Unformatted text preview: jumped off the sofa and came forward
uttering a few sharp suspicious barks.
"Aha," said Poirot. "The chief actor!
I salute you, my little friend."
He bent forward, extending his hand.
The dog sniffed at it, his intelligent eyes
fixed on the man's face.
Miss Carnaby murmured faintly:
"So you know ?"
Hercule Poirot nodded.
"Yes, I know." He looked at the woman on the sofa. "Your sister, I think ?"
Miss Carnaby said mechanically: "Yes,
Emily, this — this is Mr. Poirot."
Emily Carnaby gave a gasp. She said:
Amy Carnaby said:
The Pekinese looked towards her — his
tail moved — then he resumed his scrutiny
of Poirot's hand. Again his tail moved
Gently, Poirot picked the little dog up
and sat down with Augustus on his knee.
"So I have captured the Nemean Lion.
My task is completed."
Amy Carnaby said in a hard dry
"Do you really know everything ?"
<<I think so. You organised this business
--with Augustus to help you. You took
your employees dog out for his usual walk, brought him here and went on to the Park
with Augustus. The Park Keeper saw you
with a Pekinese as usual. The nurse girl, if we ever found her, would also have agreed that you had a Pekinese with you
when you spoke to her. Then, while you
were talking, you cut the lead and Augustus,
trained by you, slipped off at once and made
a bee-line back home. A few minutes later
you gave the alarm that the dog had been
There was a pause. Then Miss Carnaby
drew herself up with a certain pathetic
dignity. She said:
"Yes. It is all quite true. I -- I have
nothing to say."
The invalid woman on the sofa began
to cry softly.
Nothing at all. Mademoiselle ?"
Miss Carnaby said:
Nothing. I have been a thief--and
now I am found out.
"You have nothing to say--in your
own defence ?35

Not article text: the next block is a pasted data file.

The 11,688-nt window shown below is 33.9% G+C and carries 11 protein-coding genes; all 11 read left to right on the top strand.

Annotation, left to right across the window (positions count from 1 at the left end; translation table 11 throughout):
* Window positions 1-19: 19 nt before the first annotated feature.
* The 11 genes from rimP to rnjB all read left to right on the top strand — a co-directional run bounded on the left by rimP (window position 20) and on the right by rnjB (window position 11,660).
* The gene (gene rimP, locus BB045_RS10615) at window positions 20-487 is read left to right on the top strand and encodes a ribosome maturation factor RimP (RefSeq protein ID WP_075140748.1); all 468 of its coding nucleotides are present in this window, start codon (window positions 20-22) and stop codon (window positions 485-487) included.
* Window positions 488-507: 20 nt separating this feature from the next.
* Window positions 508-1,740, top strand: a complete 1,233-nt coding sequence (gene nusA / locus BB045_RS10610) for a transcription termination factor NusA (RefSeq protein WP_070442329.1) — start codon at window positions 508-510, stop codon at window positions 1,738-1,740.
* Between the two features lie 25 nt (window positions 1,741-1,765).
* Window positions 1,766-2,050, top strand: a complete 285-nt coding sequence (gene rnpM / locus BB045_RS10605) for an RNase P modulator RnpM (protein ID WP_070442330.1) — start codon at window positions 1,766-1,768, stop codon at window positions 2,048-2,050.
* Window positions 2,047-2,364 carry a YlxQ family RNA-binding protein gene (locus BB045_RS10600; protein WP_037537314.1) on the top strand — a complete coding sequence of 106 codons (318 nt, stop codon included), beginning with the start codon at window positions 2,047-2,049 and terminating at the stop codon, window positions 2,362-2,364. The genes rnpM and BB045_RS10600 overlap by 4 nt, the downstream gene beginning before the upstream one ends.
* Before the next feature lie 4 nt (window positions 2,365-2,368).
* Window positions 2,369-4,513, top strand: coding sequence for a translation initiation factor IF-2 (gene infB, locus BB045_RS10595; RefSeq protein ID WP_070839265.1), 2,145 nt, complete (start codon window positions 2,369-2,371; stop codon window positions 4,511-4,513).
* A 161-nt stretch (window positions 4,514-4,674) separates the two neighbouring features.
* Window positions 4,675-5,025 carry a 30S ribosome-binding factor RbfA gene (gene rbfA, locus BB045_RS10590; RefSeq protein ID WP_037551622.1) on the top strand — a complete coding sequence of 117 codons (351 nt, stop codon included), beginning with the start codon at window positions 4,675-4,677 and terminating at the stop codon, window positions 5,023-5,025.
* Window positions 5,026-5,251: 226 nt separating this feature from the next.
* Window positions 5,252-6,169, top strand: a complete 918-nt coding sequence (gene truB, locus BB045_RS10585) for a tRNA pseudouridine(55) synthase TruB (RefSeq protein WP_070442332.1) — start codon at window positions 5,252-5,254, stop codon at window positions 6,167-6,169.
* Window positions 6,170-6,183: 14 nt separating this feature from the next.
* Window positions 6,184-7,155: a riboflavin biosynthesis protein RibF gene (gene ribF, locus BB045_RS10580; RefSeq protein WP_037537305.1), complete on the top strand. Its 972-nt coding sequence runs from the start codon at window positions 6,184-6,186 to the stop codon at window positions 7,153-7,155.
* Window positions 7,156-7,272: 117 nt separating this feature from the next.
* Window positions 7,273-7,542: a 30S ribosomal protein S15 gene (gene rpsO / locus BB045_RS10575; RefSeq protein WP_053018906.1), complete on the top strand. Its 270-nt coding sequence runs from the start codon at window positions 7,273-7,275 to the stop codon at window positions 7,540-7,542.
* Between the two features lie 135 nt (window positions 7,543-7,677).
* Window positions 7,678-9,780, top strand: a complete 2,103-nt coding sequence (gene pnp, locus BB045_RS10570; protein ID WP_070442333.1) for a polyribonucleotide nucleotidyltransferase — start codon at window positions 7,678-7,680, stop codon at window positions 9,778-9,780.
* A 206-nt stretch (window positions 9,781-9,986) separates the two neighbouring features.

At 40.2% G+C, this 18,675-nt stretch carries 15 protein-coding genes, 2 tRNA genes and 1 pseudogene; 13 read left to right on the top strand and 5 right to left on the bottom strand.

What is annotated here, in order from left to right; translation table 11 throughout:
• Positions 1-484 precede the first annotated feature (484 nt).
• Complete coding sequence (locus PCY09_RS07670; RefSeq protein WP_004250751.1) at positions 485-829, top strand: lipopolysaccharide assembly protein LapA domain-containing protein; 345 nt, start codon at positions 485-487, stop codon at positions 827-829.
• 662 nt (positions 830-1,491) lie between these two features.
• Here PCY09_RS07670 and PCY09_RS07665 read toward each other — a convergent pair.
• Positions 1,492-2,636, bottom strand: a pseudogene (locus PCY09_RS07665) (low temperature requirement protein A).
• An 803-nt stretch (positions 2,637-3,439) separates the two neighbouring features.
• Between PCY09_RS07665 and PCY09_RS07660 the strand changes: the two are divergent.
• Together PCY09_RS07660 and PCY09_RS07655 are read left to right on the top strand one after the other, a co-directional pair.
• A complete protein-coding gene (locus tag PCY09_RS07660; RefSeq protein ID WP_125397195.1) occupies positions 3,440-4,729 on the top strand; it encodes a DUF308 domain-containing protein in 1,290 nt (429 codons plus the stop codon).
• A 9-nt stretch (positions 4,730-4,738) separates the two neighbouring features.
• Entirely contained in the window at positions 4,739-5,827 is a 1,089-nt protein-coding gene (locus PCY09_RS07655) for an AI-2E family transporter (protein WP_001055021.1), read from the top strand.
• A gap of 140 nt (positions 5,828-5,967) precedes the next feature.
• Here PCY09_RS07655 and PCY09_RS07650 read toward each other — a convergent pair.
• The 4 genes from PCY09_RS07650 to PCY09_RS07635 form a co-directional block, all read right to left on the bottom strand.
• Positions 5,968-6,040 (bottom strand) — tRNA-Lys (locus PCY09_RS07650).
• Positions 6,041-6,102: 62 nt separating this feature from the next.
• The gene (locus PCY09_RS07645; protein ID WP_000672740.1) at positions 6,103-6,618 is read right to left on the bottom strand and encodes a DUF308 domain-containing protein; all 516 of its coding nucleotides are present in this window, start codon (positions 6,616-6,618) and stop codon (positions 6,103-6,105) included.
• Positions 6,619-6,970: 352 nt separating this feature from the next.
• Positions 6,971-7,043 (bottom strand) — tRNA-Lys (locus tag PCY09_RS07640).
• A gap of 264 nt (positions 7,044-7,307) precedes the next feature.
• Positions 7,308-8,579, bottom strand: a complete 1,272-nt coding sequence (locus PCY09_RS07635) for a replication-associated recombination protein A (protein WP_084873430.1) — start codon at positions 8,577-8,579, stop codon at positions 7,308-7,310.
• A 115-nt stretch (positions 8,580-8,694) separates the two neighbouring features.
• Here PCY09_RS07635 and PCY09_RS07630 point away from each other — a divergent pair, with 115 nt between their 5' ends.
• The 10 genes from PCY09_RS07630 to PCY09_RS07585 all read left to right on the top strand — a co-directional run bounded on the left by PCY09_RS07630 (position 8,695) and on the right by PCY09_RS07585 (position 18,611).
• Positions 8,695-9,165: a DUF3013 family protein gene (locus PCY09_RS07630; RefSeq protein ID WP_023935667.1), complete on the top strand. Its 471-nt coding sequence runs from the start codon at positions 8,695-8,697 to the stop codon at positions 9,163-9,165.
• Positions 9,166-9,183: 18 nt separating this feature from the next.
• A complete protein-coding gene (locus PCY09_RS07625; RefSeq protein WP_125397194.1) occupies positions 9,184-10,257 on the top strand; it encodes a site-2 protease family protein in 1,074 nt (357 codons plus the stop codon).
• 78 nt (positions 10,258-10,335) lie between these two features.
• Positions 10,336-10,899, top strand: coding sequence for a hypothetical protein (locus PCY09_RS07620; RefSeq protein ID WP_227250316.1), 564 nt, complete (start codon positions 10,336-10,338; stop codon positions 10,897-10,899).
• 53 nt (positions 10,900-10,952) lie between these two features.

A spot of red showed suddenly in Amy
Carnaby's white cheeks. She said: "I -- I don't regret what I did. I think
that you are a kind man, Mr. Poirot, and
that possibly you might understand. You
see, I've been so terribly afraid"
"Yes, it's difficult for a gentleman to
understand, I expect. But you see, I'm not
a clever woman at all, and I've no training
and I'm getting older--and I'm so terrified
for the future. I've not been able to
save anything--how could I with Emily
to be cared for ? -- and as I get older and
more incompetent there won't be any one
who wants me. They'll want somebody
young and brisk. I've -- I've known so
many people like I am -- nobody wants
you and you live in one room and you
can't have a fire or any warmth and not
very much to eat, and at last you can't
even pay the rent of your room. . . . There
are Institutions, of course, but it's not very
easy to get into them unless you have influential
friends, and I haven't. There are
a good many others situated like I am -45
poor companions -- untrained useless women with nothing to look forward to
but a deadly fear ..."
Her voice shook. She said:
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